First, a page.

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Bloc Quebecois leader to award Quebec legislature medal to Mark Norman

Last Updated Jan 17, 2018 at 7:00 pm EST

Royal Canadian Navy Vice-Admiral Mark Norman, left, speaks with Vice-Admiral Ron Lloyd during a change of command ceremony in Ottawa on June 23, 2016. Bloc Quebecois Leader Martine Ouellet will give a Quebec national assembly medal to the vice-admiral who is being investigated by the RCMP on suspicion of having leaked cabinet secrets to the Davie shipyard. Mark Norman was head of the navy when the former Conservative government gave the Quebec City-area facility an interim supply-ship project without competition in the summer of 2015. THE CANADIAN PRESS/Adrian Wyld

OTTAWA – Bloc Quebecois Leader Martine Ouellet will give a Quebec national assembly medal to the vice-admiral who is being investigated by the RCMP on suspicion of having leaked cabinet secrets to the Davie shipyard.

Mark Norman was head of the navy when the former Conservative government gave the Quebec City-area facility an interim supply-ship project without competition in the summer of 2015.

The move came after the navy was forced to retire its only two resupply ships early, leaving a gap until new permanent replacements could be built around 2021.

Norman had been a proponent for the project.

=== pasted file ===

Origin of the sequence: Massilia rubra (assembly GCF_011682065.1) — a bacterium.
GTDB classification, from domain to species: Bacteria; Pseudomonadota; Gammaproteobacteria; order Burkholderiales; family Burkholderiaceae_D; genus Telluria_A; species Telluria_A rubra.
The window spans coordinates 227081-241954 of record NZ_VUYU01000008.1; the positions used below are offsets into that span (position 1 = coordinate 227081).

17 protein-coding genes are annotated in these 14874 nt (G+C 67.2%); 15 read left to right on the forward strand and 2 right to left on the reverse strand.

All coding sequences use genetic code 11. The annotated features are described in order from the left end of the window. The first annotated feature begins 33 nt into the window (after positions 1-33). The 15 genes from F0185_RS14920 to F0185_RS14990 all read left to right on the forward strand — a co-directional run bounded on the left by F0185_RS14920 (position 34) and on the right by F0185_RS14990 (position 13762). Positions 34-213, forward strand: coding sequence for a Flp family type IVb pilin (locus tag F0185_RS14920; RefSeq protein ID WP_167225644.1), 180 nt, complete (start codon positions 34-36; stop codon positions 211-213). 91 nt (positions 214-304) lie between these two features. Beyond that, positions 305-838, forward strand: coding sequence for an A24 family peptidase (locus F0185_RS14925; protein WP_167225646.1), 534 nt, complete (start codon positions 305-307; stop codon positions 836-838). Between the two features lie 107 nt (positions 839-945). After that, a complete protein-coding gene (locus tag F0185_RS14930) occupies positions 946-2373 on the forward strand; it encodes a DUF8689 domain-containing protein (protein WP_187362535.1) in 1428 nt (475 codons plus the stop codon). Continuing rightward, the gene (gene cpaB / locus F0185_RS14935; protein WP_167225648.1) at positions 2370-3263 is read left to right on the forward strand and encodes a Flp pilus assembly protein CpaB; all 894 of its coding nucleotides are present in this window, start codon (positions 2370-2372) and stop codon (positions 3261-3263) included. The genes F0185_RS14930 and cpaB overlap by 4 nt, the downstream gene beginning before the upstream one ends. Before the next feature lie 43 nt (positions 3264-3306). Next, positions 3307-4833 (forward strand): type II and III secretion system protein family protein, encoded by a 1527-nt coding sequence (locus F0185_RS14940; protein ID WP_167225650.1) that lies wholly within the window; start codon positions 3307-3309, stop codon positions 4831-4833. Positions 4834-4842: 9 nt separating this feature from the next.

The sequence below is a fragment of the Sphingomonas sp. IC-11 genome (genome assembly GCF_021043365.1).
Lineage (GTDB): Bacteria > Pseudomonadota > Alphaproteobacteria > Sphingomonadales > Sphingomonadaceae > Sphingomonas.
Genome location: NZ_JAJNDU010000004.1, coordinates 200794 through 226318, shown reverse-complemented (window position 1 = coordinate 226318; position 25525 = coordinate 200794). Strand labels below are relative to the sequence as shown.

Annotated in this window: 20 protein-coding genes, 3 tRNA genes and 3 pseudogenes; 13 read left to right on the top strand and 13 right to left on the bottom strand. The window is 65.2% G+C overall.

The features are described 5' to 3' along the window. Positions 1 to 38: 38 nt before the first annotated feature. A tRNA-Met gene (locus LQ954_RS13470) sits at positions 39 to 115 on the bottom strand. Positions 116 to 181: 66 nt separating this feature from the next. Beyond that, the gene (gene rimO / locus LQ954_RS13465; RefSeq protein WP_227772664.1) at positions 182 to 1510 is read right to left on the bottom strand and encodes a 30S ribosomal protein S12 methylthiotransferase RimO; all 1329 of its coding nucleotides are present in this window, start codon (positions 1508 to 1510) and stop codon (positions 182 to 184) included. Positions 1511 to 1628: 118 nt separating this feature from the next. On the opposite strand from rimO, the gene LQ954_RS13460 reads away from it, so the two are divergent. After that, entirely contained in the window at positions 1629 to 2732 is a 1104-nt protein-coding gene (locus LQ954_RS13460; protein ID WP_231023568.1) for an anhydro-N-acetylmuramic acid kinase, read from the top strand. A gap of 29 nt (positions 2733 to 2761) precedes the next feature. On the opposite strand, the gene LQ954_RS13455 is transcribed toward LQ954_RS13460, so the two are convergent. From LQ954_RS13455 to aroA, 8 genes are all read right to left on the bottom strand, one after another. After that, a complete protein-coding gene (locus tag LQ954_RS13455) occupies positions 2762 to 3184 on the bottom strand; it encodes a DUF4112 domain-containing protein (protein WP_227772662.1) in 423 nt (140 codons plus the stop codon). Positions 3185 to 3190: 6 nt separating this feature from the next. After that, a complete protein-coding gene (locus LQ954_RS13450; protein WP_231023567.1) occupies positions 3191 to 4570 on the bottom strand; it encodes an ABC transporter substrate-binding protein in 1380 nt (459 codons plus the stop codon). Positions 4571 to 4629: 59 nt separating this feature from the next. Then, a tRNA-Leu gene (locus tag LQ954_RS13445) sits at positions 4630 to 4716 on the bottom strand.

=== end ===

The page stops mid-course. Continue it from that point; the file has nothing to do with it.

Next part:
In January 2017, Norman, who had been promoted in August 2016 to vice chief of defence staff, the military’s second-highest position, was suddenly relieved of duty without explanation.

Court documents later showed the RCMP was investigating him on suspicion of having leaked cabinet secrets to Davie in November 2015.

The Mounties alleged Norman was upset that the new Trudeau government was reconsidering the interim supply ship contract, and that he worked with Davie to pressure the Liberals into staying the course.

Norman remains suspended but has not been charged with any crime. The allegations in the documents have not been tested in court, and Norman’s lawyer has denied her client did anything wrong.

The Liberal government ultimately decided to proceed with the ship, the MV Asterix.

In an interview with The Canadian Press, Ouellet said she considers Norman a whistleblower and “a friend of Quebec.”

“He seems to be the target of reprisals because he stood tall,” she said.

“We can see he was right because the Asterix is the only ship that has been delivered by a naval shipyard in Canada. It saved taxpayers hundreds of millions of dollars and if other other contracts were awarded to Davie, they would be saving billions.”

Ouellet, who is also an Independent member of the Quebec legislature after parting ways with the Parti Quebecois, is expected to give Norman the medal at a private ceremony in Ottawa in the coming weeks.